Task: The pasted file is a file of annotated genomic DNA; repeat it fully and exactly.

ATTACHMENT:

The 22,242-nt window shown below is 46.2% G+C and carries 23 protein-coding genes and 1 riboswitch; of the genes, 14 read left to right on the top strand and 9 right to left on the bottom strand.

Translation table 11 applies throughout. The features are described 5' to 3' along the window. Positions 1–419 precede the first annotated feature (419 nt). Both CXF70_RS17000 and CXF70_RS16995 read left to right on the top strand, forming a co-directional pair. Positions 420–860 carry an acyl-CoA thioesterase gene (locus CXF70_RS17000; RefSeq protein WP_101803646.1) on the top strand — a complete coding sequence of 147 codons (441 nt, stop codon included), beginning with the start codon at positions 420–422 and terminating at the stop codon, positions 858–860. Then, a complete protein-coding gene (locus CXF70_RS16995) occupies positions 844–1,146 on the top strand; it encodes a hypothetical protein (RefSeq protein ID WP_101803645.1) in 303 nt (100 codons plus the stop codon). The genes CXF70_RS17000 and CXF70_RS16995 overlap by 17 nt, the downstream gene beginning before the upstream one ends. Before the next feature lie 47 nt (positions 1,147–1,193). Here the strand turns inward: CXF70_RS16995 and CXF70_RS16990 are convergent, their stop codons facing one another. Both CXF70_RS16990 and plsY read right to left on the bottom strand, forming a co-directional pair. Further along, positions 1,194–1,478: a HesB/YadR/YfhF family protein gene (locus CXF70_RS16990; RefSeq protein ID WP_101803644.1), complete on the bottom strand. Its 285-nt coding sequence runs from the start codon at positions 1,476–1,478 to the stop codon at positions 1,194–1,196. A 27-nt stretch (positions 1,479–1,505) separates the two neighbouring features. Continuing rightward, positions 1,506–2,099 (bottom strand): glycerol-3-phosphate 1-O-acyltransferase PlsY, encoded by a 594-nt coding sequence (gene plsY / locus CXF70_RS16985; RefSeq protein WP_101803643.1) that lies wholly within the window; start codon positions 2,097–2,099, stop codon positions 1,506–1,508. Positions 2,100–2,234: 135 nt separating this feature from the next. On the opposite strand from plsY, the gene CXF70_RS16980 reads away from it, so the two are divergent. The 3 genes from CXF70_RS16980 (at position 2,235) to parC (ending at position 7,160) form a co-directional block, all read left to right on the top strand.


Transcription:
The 22,242-nt window shown below is 46.2% G+C and carries 23 protein-coding genes and 1 riboswitch; of the genes, 14 read left to right on the top strand and 9 right to left on the bottom strand.

Translation table 11 applies throughout. The features are described 5' to 3' along the window. Positions 1–419 precede the first annotated feature (419 nt). Both CXF70_RS17000 and CXF70_RS16995 read left to right on the top strand, forming a co-directional pair. Positions 420–860 carry an acyl-CoA thioesterase gene (locus CXF70_RS17000; RefSeq protein WP_101803646.1) on the top strand — a complete coding sequence of 147 codons (441 nt, stop codon included), beginning with the start codon at positions 420–422 and terminating at the stop codon, positions 858–860. Then, a complete protein-coding gene (locus CXF70_RS16995) occupies positions 844–1,146 on the top strand; it encodes a hypothetical protein (RefSeq protein ID WP_101803645.1) in 303 nt (100 codons plus the stop codon). The genes CXF70_RS17000 and CXF70_RS16995 overlap by 17 nt, the downstream gene beginning before the upstream one ends. Before the next feature lie 47 nt (positions 1,147–1,193). Here the strand turns inward: CXF70_RS16995 and CXF70_RS16990 are convergent, their stop codons facing one another. Both CXF70_RS16990 and plsY read right to left on the bottom strand, forming a co-directional pair. Further along, positions 1,194–1,478: a HesB/YadR/YfhF family protein gene (locus CXF70_RS16990; RefSeq protein ID WP_101803644.1), complete on the bottom strand. Its 285-nt coding sequence runs from the start codon at positions 1,476–1,478 to the stop codon at positions 1,194–1,196. A 27-nt stretch (positions 1,479–1,505) separates the two neighbouring features. Continuing rightward, positions 1,506–2,099 (bottom strand): glycerol-3-phosphate 1-O-acyltransferase PlsY, encoded by a 594-nt coding sequence (gene plsY / locus CXF70_RS16985; RefSeq protein WP_101803643.1) that lies wholly within the window; start codon positions 2,097–2,099, stop codon positions 1,506–1,508. Positions 2,100–2,234: 135 nt separating this feature from the next. On the opposite strand from plsY, the gene CXF70_RS16980 reads away from it, so the two are divergent. The 3 genes from CXF70_RS16980 (at position 2,235) to parC (ending at position 7,160) form a co-directional block, all read left to right on the top strand.